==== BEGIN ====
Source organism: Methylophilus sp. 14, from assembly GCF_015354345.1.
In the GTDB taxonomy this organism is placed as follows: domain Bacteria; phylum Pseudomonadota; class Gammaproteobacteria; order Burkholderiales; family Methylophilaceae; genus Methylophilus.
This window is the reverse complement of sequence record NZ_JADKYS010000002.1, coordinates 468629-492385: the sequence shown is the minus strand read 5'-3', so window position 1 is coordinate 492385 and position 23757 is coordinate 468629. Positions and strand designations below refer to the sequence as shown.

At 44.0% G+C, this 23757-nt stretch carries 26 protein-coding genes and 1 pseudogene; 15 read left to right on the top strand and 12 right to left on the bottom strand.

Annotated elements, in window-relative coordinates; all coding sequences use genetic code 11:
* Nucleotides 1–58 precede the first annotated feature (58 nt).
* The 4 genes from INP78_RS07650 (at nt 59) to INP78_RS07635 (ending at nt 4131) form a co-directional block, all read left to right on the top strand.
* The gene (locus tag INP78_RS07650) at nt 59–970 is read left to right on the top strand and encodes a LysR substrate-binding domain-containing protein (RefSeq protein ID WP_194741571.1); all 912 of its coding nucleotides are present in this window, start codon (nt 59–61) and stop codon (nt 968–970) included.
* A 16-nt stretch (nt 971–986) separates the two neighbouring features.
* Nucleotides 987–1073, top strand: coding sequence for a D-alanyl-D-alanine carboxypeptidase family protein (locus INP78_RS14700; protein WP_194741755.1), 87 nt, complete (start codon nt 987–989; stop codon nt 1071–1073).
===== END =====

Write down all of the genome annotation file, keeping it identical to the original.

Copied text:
Source organism: Methylophilus sp. 14, from assembly GCF_015354345.1.
In the GTDB taxonomy this organism is placed as follows: domain Bacteria; phylum Pseudomonadota; class Gammaproteobacteria; order Burkholderiales; family Methylophilaceae; genus Methylophilus.
This window is the reverse complement of sequence record NZ_JADKYS010000002.1, coordinates 468629-492385: the sequence shown is the minus strand read 5'-3', so window position 1 is coordinate 492385 and position 23757 is coordinate 468629. Positions and strand designations below refer to the sequence as shown.

At 44.0% G+C, this 23757-nt stretch carries 26 protein-coding genes and 1 pseudogene; 15 read left to right on the top strand and 12 right to left on the bottom strand.

Annotated elements, in window-relative coordinates; all coding sequences use genetic code 11:
* Nucleotides 1–58 precede the first annotated feature (58 nt).
* The 4 genes from INP78_RS07650 (at nt 59) to INP78_RS07635 (ending at nt 4131) form a co-directional block, all read left to right on the top strand.
* The gene (locus tag INP78_RS07650) at nt 59–970 is read left to right on the top strand and encodes a LysR substrate-binding domain-containing protein (RefSeq protein ID WP_194741571.1); all 912 of its coding nucleotides are present in this window, start codon (nt 59–61) and stop codon (nt 968–970) included.
* A 16-nt stretch (nt 971–986) separates the two neighbouring features.
* Nucleotides 987–1073, top strand: coding sequence for a D-alanyl-D-alanine carboxypeptidase family protein (locus INP78_RS14700; protein WP_194741755.1), 87 nt, complete (start codon nt 987–989; stop codon nt 1071–1073).